We went to the first booth, manned by two grumpy looking officers who wouldn’t speak but ordered us to the UK border control. There were various groups from Romania etc, who seemed to be having problems getting through. When or turn came, we had a smile and waved through. Mark had told us we had our location forms linked to our passports, so I guessed all was Ok. We felt a huge relief.

When we got to the P&O kiosk, the proverbial hit the fan. Inside was sat a poker faced guy, with long hair and glasses, and wouldn’t react to Mark’s politeness. We had to do all the forms, and he refused our location forms because I hadn’t put we had come through France, so our form was green for Austria, not Amber for France. I was getting my files and laptop to change it, but Mark did a whole new form. It got us through, but I’m having kittens that on Monday morning I’ll get a call from Gov UK demanding an explanation. Then the chip reader couldn’t find Swingles chip, and grumpy pants had to get another. We queued for the ferry, glad to have left grumpy pants behind. We guessed he was part of the French not liking the UK, and he didn’t want to do all these checks. Then as we were about to board, one of the Marshalls said we were missing a yellow sticker, Grumpy’s bloodymindedness or stress?

Once on, we left Swingle in the van and had breakfast in the lorry drivers’ café, the staff were so helpful and I even got some gluten free toast, eggs and bacon! She was fine, maybe the ferry’s engine’s made her think the van was moving, we certainly didn’t need to dope her. Once off the ferry, we sailed through customs  much to Mark’s relief. I felt a bit emotional at finally returning home, but was so tired, I remained calm. The journey to Wales was uneventful, with few traffic jams. We took all our furniture to the store, and they opened up for us. It seemed so little. Swingle was reaching the end of her tether with the box. She started scratching to get out of it each time we shut the door, only to quieten when the engine started. At the store, I tied her to a trolley and gave her a big chew that cheered her up. At the hotel she was out like a bullet, having been in the rattly, empty bus.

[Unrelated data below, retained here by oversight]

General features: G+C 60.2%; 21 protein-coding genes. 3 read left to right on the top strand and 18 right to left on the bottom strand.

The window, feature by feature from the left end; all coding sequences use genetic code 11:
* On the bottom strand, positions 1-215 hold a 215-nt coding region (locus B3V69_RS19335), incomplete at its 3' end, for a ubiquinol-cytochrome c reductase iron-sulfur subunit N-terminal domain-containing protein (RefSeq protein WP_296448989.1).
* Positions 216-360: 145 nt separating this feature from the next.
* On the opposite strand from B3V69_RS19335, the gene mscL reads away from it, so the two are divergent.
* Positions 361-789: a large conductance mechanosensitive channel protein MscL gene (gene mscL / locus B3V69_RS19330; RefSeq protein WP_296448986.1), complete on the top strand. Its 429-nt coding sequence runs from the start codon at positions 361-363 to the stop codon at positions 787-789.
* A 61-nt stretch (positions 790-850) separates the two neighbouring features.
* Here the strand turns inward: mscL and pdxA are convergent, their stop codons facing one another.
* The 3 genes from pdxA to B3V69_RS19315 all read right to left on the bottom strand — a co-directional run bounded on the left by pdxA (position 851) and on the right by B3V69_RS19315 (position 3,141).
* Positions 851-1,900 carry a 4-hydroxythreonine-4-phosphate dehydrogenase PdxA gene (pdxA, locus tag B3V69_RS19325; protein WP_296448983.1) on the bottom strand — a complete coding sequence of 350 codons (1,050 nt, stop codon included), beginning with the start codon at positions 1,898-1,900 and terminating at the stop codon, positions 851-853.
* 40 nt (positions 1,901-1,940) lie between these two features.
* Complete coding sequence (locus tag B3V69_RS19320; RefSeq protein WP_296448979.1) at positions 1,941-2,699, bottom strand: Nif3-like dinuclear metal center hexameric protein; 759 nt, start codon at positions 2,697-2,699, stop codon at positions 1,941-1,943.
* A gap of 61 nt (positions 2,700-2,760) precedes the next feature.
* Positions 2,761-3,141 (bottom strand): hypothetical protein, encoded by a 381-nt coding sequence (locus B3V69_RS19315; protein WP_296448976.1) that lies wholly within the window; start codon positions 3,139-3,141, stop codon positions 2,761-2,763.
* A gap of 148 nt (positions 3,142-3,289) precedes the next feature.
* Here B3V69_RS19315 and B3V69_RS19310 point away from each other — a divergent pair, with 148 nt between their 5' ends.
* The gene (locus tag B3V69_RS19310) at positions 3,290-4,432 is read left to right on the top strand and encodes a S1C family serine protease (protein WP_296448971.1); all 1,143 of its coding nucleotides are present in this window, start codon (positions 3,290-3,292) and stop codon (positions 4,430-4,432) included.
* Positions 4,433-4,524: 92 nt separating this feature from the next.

Then in Cardiff, the road was closed to the hotel, and Mark drove us around the block to find it He was so kind to do it, we were all geared up to catch the train into Cardiff. He made all the difference to the trip. I would have gone to pieces with the driving and the problems. But our troubles were over. When we checked in, our Covid tests hadn’t arrived. I rang the firm, who said they had been returned due to a wrong address. I had written in the name from the booking form and had been unable to find a number and had the right post code. The bloke was really helpful, although I was so angry. Why hadn’t I been contacted? I had been under such stress I’d forgotten that I should get a text when they were despatched, it seems royal mail didn’t even dispatch them and the man hinted it was my fault for not writing hotel on the address. He promised to get them dispatched asap Monday, but did hint it was my fault for not writing hotel! But I checked all the documents, and non had hotel on the name. It remains to see if they will turn up. And we won’t take the rest on Monday, He said it was okay to do it on the third, as it was due to courier failure. I just hope.


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Swingle makes it all more complicated!

How do we go home? There are so many options, all made more difficult by Swingle We’ve offered to buy her a ticket so she can make her own back…